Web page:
either a random variable or random vector

Chapter 1, MA5701 Statistical Methods, Fall 2016

27

Data Collection

Goal make statements about population according to samples

Radom sampling or some more advanced probability sampling is the

appropriate way to collect data. In this book, we assume all samples

are from simple random sampling

Definition The simple random sampling is a sampling scheme that

each possible sample of the specified size has an equal chance of

occurring

Random sampling can be difficult to implement in practice

Convenience samples are dangerous (Be careful)

Sample size and power calculation

Chapter 1, MA5701 Statistical Methods, Fall 2016

28

Chapter Summary

Variable nominal, ordinal, interval, ratio, discrete,

continuous

Table Frequency table, contingency table

Numerical measurement mean, variance, standard

deviation, largest, smallest, median, range, midrange,

percentile, quartile

Graphic histogram, bar chart, pie chart, block chart,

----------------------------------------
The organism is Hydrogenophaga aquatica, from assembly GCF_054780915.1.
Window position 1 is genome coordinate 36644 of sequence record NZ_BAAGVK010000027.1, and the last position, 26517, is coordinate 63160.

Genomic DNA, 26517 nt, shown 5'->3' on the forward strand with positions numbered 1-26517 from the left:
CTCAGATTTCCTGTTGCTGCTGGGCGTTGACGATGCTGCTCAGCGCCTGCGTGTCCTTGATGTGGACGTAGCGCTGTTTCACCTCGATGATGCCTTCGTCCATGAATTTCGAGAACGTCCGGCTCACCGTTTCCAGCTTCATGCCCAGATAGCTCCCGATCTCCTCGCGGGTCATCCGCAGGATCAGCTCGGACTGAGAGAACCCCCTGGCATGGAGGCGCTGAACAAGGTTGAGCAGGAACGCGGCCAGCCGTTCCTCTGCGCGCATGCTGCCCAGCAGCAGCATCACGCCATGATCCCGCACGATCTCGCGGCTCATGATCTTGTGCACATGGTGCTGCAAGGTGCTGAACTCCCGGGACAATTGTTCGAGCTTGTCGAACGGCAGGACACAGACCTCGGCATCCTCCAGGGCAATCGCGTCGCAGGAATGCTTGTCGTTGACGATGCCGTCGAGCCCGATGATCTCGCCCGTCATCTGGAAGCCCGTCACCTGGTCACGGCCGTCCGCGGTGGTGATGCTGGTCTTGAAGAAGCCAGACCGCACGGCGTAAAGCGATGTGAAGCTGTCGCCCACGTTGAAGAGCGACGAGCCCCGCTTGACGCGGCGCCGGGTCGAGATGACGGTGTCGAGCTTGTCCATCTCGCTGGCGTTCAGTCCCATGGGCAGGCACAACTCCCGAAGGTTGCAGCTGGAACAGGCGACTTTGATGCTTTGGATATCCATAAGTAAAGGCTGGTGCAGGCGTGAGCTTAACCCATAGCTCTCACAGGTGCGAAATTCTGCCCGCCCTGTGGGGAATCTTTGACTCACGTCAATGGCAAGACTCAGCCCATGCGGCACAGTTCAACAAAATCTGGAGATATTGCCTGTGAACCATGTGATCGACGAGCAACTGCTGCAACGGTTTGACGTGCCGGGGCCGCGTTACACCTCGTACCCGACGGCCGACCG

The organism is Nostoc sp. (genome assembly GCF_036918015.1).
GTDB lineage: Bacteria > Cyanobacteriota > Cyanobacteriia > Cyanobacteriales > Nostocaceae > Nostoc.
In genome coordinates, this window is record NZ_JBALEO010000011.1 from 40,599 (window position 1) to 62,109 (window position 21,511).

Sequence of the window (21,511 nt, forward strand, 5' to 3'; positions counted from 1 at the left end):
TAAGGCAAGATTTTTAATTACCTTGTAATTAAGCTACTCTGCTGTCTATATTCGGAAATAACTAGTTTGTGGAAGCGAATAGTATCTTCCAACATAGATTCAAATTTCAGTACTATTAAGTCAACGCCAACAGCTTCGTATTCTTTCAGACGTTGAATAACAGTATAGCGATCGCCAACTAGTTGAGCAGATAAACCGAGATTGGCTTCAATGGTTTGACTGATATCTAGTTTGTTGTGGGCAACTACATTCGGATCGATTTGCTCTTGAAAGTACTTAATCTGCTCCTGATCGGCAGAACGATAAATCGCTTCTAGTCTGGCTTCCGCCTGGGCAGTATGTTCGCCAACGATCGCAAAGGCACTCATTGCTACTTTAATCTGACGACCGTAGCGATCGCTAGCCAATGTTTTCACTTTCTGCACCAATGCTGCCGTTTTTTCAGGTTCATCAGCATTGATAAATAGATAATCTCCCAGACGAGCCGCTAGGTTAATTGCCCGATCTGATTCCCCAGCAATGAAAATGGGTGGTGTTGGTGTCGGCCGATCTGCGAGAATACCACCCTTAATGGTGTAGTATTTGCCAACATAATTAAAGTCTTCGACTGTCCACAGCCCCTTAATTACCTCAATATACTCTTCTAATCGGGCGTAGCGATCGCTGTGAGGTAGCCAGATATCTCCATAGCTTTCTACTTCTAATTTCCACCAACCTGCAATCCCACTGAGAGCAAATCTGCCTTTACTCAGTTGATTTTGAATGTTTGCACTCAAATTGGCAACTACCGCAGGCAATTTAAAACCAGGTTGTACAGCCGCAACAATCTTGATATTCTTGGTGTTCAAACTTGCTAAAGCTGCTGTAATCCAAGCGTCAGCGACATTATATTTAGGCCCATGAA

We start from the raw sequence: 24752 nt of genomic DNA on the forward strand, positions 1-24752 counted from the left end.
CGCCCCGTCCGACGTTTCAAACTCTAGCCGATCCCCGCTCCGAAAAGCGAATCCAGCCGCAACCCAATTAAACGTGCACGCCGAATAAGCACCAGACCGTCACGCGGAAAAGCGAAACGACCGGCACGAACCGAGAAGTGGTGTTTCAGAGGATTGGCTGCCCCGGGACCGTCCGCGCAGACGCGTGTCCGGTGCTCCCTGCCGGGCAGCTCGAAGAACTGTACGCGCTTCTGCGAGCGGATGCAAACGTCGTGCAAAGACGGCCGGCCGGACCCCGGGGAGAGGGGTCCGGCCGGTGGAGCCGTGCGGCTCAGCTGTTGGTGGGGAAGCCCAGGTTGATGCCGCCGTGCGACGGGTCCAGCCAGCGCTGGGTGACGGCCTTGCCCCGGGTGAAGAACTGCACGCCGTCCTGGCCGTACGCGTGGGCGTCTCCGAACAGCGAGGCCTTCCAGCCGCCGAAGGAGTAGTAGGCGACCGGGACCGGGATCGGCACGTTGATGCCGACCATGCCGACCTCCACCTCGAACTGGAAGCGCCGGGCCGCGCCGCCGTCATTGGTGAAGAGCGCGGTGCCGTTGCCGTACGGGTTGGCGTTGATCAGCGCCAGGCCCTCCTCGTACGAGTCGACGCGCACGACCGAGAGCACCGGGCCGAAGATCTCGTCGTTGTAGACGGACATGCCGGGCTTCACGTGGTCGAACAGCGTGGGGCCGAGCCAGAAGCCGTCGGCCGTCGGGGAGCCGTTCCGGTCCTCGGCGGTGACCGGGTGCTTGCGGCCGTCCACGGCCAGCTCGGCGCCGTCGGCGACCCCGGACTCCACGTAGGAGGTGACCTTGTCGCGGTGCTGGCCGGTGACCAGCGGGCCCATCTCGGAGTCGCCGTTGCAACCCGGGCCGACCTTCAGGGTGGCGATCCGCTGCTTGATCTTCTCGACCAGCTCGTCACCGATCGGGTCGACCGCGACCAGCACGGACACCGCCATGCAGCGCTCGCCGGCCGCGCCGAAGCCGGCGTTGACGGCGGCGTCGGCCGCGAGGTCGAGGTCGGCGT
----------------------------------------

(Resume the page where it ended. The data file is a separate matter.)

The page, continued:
scatter plot

Chapter 1, MA5701 Statistical Methods, Fall 2016

29

Writing Report

Use appropriate tables and figures to summarize the

data set you have

Do not directly copy tables or output from SAS output,

do some edits (e.g., add descriptions, appropriate row

and/or column names, effective digit)

Produce appropriate figures (see previous slides)

Discrete variables report frequency and percentage

Continuous variables mean and standard deviation

Chapter 1, MA5701 Statistical Methods, Fall 2016

30

Summarize data: the purpose of study, how data was

collected, sample size, the number of variables,

missing data

Detailed description: summary statistics in tables

instead of figures in general, univariate instead of

multivariate, may organize tables according to one

important group variable

Multivariate analysis tables or figures

Chapter 1, MA5701 Statistical Methods, Fall 2016

31